This division saw extensive combat both during the Korean War and the Vietnam War, where it was dispatched in September 1965, as a part of the Republic of Korea's contribution to the South Vietnamese war effort. The 1965 deployment became possible when in August of that year the Republic of Korea's National Assembly passed a bill authorizing the action. Recently, elements of this division were sent as Republic of Korea's contribution to the "coalition of the willing" in Iraq.

Fire in the Lake

Fire in the Lake: The Vietnamese and the Americans in Vietnam (1972) is a book by American journalist Frances FitzGerald (1940-) about Vietnam, its history and national character, and the United States warfare there. It was initially published by both Little, Brown and Company and Back Bay Publishing. The book was ranked by critics as one of the top books of the year, it was on the New York Times bestseller list for more than 10 weeks, and it won the Pulitzer Prize for General Non-Fiction, the Bancroft Prize for history, and the National Book Award. It was published in paperback in 1973 by Vintage Books.

Harry Kinnard

Harry William Osborne Kinnard II (May 7, 1915 – January 5, 2009) was an American general officer who, during the Vietnam War, pioneered the airmobile concept of sending troops into battle using helicopters. Kinnard retired from the military as a Lieutenant General.

Kinnard grew up in Dallas, Texas. After graduating from the United States Military Academy at West Point in 1939, he entered military service.

Joint warfare in South Vietnam, 1963–1969

In the Vietnam War, after the assassinations of Ngo Dinh Diem and John F. Kennedy in late 1963 and the Gulf of Tonkin incident in 1964 and the continuing political instability in the South, the United States made a policy commitment to begin joint warfare in South Vietnam, a period of gradual escalation and Americanization, involving the commitment of large-scale combat forces from the United States and allied countries. It was no longer assumed the Republic of Vietnam could create a desirable situation without major external assistance. This phase of the war lasted until the election of Richard Nixon, and the change of U.S. policy to Vietnamization, or giving the main combat role back to the South Vietnamese military.

The North Vietnamese term for the large-scale introduction of U.S. ground forces, in 1965, is the Local War, according to Gen. Trần Văn Trà, the [North Vietnamese] Party concluded, the "United States was forced to introduce its own troops because it was losing the war. It had lost the political game in Vietnam....the situation allows us to shift our revolution to a new stage, that of decisive victory." The Party issued a resolution to this effect, which was transmitted, in October 1967, to the Central Office for South Vietnam and to key officials of the major commands in the South. They were directed to begin detailed planning for what was to become the Tet Offensive. Note that there was a delay of approximately two years between the Politburo decision and the directive to begin planning, so it can be asked if the Politburo did actually make the broad strategic decision in 1965, or some time later, as they grew more aware of the effect of U.S. operations.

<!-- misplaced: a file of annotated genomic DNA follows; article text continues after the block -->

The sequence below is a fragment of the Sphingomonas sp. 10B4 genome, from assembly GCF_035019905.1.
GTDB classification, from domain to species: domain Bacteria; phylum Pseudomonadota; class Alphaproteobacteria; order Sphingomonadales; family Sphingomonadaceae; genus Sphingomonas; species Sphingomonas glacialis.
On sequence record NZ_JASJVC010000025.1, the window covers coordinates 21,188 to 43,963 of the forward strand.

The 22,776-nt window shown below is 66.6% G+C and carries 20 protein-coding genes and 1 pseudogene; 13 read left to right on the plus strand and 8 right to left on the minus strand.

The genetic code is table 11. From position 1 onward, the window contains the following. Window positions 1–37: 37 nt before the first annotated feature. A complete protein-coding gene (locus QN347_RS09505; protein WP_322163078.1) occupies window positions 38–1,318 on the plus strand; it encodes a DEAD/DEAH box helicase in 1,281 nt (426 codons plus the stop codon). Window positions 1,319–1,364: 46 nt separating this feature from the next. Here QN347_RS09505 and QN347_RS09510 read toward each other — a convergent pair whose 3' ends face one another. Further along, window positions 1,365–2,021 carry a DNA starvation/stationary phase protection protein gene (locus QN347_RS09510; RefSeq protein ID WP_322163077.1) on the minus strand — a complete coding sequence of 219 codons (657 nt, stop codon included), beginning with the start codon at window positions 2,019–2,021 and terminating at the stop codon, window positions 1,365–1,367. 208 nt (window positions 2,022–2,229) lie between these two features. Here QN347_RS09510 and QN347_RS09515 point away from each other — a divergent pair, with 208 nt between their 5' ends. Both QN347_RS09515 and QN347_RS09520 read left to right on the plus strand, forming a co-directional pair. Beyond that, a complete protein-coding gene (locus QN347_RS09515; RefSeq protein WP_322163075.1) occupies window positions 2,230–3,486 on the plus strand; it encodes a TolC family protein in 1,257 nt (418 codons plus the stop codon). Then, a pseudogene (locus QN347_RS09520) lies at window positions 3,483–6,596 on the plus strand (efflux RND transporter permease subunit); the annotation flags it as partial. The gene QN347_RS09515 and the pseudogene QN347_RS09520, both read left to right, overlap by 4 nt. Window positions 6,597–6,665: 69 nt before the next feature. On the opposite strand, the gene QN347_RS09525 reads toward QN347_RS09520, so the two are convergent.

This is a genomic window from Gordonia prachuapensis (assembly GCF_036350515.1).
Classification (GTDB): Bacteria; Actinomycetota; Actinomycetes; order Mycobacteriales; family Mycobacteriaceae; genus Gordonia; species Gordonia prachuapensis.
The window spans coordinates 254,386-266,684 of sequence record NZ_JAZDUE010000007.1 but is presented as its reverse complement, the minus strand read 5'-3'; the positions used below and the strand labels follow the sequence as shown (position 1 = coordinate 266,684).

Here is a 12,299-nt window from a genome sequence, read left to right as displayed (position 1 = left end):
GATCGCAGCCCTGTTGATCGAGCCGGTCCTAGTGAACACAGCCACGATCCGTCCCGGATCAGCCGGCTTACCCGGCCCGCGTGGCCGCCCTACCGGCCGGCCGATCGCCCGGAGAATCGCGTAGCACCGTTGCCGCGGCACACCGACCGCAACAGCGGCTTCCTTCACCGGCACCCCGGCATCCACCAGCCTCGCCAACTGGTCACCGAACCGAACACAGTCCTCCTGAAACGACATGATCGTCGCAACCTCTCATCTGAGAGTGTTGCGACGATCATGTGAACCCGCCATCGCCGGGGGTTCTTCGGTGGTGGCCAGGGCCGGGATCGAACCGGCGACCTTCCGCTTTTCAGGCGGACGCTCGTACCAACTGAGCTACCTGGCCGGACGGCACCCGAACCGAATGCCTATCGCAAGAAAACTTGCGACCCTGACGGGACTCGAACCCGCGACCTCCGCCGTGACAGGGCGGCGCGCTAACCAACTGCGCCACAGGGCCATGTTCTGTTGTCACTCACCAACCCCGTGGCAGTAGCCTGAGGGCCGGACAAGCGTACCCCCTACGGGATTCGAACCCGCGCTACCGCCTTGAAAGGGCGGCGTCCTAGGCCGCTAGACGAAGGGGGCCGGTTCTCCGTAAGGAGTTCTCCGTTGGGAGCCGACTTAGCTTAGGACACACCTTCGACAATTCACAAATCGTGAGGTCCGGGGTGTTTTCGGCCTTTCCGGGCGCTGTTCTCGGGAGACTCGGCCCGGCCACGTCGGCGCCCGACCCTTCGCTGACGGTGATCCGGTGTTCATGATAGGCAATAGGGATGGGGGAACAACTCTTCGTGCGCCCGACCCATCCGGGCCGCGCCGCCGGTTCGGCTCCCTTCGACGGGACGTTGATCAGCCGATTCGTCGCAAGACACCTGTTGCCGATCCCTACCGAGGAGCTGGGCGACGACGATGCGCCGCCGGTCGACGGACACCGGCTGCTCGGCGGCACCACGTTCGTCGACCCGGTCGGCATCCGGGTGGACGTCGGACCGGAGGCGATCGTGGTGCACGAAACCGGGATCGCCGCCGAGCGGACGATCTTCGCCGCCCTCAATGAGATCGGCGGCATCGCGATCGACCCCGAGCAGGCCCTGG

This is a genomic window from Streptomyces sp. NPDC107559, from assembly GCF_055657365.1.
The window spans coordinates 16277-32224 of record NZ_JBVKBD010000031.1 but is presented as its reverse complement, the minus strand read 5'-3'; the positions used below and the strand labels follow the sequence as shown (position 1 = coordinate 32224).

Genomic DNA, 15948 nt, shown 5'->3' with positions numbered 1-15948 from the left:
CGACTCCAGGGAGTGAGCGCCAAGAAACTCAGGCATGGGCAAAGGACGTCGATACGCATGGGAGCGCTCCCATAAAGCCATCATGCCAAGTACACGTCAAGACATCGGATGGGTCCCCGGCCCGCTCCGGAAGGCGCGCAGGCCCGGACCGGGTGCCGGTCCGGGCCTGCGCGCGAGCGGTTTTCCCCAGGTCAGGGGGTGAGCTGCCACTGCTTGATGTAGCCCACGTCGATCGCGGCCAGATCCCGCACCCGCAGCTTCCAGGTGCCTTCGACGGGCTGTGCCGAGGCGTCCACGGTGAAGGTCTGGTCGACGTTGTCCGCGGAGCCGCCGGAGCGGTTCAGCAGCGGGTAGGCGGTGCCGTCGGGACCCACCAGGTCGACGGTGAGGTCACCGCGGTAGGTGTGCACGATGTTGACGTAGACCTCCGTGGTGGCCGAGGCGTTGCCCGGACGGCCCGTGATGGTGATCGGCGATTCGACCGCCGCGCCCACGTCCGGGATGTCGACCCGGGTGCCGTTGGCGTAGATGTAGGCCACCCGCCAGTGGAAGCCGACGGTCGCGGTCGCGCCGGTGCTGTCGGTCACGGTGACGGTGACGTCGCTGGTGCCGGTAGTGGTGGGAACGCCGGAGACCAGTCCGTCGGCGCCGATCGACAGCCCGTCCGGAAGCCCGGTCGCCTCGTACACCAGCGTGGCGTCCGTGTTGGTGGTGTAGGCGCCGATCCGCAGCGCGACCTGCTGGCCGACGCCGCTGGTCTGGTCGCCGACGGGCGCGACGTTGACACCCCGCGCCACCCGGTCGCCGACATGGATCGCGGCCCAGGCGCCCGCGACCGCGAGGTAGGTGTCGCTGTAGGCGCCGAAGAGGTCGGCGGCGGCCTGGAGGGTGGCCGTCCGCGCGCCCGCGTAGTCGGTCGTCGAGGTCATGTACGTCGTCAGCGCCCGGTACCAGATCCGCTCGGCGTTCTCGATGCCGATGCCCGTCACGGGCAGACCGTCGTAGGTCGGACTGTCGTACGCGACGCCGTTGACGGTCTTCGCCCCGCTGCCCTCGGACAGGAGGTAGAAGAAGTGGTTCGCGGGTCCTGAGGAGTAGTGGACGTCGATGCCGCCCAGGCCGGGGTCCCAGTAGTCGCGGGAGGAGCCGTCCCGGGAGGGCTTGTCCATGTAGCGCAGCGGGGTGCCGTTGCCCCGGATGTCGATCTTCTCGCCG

Robert McNamara suggests that the overthrow of Dương Văn Minh by Nguyễn Khánh, in January 1964, reflected different U.S. and South Vietnamese priorities.

And since we still did not recognize the North Vietnamese and Vietcong and North Vietnamese as nationalist in nature, we never realized that encouraging public identification between Khanh and the U.S. may have only reinforced in the minds of many Vietnamese that his government drew its support not from the people, but from the United States.

Landing Zone English

Landing Zone English (also known as English Airfield, LZ Dog, LZ English or simply Bong Son) is a former U.S. Army base in Bồng Sơn, Bình Định Province, Vietnam.

Operation Masher

Operation Masher (24 January—6 March 1966) was in early 1966 the largest search and destroy mission that had been carried out in the Vietnam War up until that time. It was a combined mission of the United States Army, Army of the Republic of Vietnam (ARVN), and Republic of Korea Army (ROK) in Bình Định Province on the central coast of South Vietnam. The People's Army of Vietnam (PAVN) 3rd Division, made up of two regiments of North Vietnamese regulars and one regiment of main force Viet Cong (VC) guerrillas, controlled much of the land and many of the people of Bình Định Province, which had a total population of about 800,000. A CIA report in 1965 said that Binh Dinh was "just about lost" to the communists.The name "Operation Masher" was changed to "Operation White Wing", because President Lyndon Johnson wanted the name changed to one that sounded more benign. Adjacent to the operational area of Masher/White Wing in Quang Ngai province the U.S. and South Vietnamese Marine Corps carried out a complementary mission called Operation Double Eagle.The 1st Cavalry Division (Airmobile) was the principal U.S. ground force involved in Operation Masher and that operation was marked as a success by its commanders. Claims are made that the PAVN 3rd Division had been dealt a hard blow, but intelligence reports indicated that a week after the withdrawal of the 1st Cavalry PAVN soldiers were returning to take control of the area where Operation Masher had taken place. Most of the PAVN/VC had slipped away prior to or during the operation, and discrepancy between weapons recovered and body count led to criticisms of the operation.Allegations that there were a reported six civilian casualties for every reported PAVN/VC casualty during the Fulbright Hearings prompted growing criticism of US conduct of the war and contributed to greater public dissension at home. During Operation Masher, the ROK Capital Division were alleged to have committed the Bình An/Tây Vinh massacre on 26 February 1966. The operation would create almost 125,000 homeless people in this province, and the PAVN/VC forces would reappear just months after the US had conducted the largest search and destroy in the war up to that point.